How a Social Network Is Confronting Official Homophobia in Egypt

When I traveled to Cairo, I went quietly.

Over the last two months, Egyptian authorities have targeted LGBTQ people in a wave of arrests and violence.

While it isn't the first time the government has gone after gay and transgender communities, this most recent effort is, according to human rights activists I work with, unprecedented.

Egypt is rich in history and is home to a 100 million people with large gay population. I was worried about the safety of our users in Egypt. I needed to go and try to better understand the reality on the ground.

During my short trip, I arrived incognito as much as possible to meet with human rights activists, NGOs and lawyers, as well as leaders within the LGBTQ activist community.

Many met with me on the on the understanding that they would need to remain anonymous. I was told some of them are on the government's "wanted list" – yet another marker of an increasingly repressive environment for the gay community and its allies.

The human rights activists with whom I met explained that – with an Egyptian presidential election on the horizon – the relatively moderate government is seeking to shore up support and appease the country's conservative institutions and religious leaders.

This, in many ways, is to also distract from the true everyday political troubles in Egypt, from security to high inflation. The war on gays is a classic wag-the-dog to scapegoat a minority group.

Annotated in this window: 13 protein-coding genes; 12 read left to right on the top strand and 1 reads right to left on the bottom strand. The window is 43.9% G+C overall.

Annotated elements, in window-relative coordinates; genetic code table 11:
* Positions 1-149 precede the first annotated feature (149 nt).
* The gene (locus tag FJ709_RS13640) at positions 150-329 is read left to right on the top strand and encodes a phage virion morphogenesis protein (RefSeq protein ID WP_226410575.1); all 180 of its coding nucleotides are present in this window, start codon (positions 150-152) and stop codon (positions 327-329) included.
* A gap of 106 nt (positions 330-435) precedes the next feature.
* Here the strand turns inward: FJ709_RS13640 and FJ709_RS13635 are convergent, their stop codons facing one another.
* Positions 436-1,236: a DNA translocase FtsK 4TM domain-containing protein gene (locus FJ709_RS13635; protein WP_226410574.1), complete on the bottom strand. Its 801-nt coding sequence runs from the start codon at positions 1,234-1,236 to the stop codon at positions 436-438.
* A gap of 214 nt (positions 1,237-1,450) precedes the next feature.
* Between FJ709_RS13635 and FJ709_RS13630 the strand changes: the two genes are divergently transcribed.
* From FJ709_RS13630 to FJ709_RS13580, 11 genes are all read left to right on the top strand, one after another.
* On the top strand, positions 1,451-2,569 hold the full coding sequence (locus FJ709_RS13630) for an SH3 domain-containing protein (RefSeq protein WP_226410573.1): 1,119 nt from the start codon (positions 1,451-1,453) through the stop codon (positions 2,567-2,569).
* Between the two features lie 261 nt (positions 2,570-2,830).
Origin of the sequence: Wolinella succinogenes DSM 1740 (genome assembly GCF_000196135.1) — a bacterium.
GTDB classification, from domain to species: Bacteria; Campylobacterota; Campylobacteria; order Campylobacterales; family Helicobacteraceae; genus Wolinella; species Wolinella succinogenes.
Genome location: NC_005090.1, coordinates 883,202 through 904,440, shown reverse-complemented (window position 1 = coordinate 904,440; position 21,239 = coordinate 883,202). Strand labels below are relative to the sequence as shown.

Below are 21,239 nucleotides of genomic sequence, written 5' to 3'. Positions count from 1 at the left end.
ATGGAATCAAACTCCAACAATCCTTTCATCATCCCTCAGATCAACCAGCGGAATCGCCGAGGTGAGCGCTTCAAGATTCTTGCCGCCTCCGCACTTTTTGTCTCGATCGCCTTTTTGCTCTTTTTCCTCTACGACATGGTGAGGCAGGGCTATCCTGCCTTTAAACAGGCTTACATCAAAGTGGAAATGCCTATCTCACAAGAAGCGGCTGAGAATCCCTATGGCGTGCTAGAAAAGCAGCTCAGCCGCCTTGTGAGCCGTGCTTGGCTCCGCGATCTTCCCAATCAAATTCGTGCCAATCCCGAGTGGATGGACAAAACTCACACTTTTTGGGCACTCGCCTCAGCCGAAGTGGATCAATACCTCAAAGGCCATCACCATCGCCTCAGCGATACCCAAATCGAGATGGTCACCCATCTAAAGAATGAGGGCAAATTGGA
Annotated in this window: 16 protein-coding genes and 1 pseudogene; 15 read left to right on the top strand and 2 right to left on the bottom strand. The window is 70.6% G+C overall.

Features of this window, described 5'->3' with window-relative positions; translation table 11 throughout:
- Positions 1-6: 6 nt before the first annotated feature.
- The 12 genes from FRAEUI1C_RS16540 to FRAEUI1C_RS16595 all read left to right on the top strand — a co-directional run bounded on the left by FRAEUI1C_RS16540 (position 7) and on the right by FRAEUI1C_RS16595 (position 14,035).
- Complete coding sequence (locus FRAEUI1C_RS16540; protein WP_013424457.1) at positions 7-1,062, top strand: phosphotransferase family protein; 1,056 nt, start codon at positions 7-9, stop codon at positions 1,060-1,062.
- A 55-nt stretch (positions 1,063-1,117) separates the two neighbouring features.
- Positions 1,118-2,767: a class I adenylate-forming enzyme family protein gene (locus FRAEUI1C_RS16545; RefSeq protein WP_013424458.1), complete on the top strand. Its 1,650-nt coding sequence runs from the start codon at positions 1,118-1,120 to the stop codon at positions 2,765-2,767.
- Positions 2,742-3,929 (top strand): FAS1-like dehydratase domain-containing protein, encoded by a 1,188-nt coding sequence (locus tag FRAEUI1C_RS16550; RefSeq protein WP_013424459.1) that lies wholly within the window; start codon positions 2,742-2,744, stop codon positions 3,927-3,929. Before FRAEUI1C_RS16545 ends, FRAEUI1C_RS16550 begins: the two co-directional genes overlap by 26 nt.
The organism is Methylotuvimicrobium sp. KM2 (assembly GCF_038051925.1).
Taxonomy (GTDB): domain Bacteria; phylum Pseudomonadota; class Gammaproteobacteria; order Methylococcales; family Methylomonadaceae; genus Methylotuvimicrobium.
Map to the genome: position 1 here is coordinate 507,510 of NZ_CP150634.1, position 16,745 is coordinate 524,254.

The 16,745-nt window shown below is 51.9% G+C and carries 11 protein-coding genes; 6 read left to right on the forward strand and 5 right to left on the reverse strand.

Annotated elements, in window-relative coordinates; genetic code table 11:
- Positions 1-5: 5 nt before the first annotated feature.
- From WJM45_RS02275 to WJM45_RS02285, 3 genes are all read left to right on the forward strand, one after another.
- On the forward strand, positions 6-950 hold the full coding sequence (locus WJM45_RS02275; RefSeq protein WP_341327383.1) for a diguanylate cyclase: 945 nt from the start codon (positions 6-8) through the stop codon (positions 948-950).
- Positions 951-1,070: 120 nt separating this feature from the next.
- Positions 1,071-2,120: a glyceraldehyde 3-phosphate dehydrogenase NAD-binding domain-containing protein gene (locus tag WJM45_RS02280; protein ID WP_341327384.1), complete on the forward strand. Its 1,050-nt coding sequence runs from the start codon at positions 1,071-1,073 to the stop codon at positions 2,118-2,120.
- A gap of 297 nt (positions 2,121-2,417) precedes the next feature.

After fans at a popular concert in Cairo this past September were photographed waving rainbow flags in solidarity with the band Mashrou' Leila's openly gay singer, Hamed Sinno, many were arrested and various Egyptian TV personalities and conservative factions called for a crackdown.

It's worth noting that homosexuality is not illegal in Egypt. Rather, authorities have historically abused a law prohibiting debauchery to specifically target the gay population.

Through my conversations with activists and lawyers who have read their case files, the charges being levied against LGBTQ citizens and allies are diverse. In an unbalanced prosecution, some members of the LGBTQ community are facing contrived terrorism charges and 20 years in prison simply for being public about who they are.

Entrapment and coercion are common elements of LGBTQ arrests in Egypt. These types of arrests typically take place at cafés, where predominantly lower-income gay people go to meet. Many don't know their rights, and because they are forced to be closeted, are unlikely to ask their families for help after being arrested.

Furthermore, the press is used to further attack these arrested gay men by publishing their names and addresses. In many cases, the evidence used against these citizens could be something as commonplace as possession of a condom—seen as proof of gay sexual behavior, even though in Egypt you can buy a condom at any pharmacy.